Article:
The continuing exploration of biomagnetic measurements picked up another first, the magnetic field of intestinal smooth muscle, which has spawned a large, well-funded and productive collaboration with Bill Richards and Alan Bradshaw that is developing SQUID measurements into the first noninvasive clinical tool for the diagnosis of acute mesenteric ischemia and other gastrointestinal disorders.
In the quest for the higher spatial resolution SQUIDs, Franz Baudenbacher was recruited to lead an NSF- and NIH-funded project that has produced the world's best SQUID microscope and used it in an experiment, in collaboration with a geobiology group at Caltech, to characterize the thermal history of a Martian meteorite from its magnetic signature and show that material could be transported from Mars to earth without sterilization. This NanoSQUID has the potential to revolutionize the magnetic measurement of geophysical samples, and it successfully recorded beautiful data of the electrically silent magnetic fields of currents propagating through cardiac tissue, made possible by productive excursions into geophysics and NDE!
In 2000, Wikswo and his colleagues designed and launched a major initiative to "Instrument and Control a Single Cell." A $5 million grant from Vanderbilt created the Vanderbilt Institute for Integrative Biosystems Research and Education (VIIBRE) as the springboard. VIIBRE’s mission – to invent the tools and develop the skills that are required to understand biological systems across spatiotemporal scales – is being carried out in a wide range of systems biology projects that aim to determine how cells react to chemical and biological weapons, how best to specify dynamic metabolic and signaling pathways, why cancer cells crawl in response to chemical gradients and endothelial cells form capillaries, how T cells are activated and their signaling pathways can be studied, and how to accelerate wound healing and contemplate why mammalian limbs don't regenerate. Wikswo has assembled a cadre of high school, undergraduate and graduate students, postdocs, faculty, and staff to explore the interface of physics, chemistry, engineering, biology and medicine. VIIBRE researchers have established microfabrication and microfluidics facilities and training unique at Vanderbilt, and created new devices for the study of cellular metabolic dynamics and signaling, chemotaxis and haptotaxis, development, angiogenesis, and cancer growth and metastasis.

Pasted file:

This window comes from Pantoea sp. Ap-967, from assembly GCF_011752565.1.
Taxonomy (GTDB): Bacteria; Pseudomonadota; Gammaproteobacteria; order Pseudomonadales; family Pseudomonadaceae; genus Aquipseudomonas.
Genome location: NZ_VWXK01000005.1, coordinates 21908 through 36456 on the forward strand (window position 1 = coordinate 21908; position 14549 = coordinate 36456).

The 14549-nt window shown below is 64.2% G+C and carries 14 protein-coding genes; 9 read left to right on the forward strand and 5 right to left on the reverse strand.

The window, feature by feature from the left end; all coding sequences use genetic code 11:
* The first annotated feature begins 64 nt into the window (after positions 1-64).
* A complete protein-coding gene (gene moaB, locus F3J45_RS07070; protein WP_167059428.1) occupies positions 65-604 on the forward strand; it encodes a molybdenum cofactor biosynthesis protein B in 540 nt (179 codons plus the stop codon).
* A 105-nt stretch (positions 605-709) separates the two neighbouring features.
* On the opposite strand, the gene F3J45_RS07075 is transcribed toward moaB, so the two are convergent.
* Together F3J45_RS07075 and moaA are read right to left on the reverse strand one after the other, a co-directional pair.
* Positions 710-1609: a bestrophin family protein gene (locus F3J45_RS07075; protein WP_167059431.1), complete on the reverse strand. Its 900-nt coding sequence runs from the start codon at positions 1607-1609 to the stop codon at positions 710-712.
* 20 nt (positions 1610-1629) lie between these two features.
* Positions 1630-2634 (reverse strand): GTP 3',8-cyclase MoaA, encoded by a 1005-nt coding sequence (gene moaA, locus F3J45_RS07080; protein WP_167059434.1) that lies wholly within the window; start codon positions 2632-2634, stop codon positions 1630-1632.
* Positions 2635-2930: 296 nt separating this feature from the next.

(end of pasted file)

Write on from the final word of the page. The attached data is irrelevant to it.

In 2003, Shane Hutson joined the Physics faculty. He holds a secondary appointment in the Department of Biological Sciences and is a Faculty Fellow of VIIBRE. His research in biophotonics is currently investigating the physical mechanisms underlying laser tissue ablation, both with mid-IR free electron lasers (FELs) and table-top UV lasers; using laser-microsurgery to probe the inter- and intra-cellular forces that drive morphogenesis (i.e., the development of an organism's form); and using genetics, laser-microsurgery and quantitative modeling to integrate the genetic and mechanical aspects of embryonic wound healing.
The VIIBRE web site picks up from here.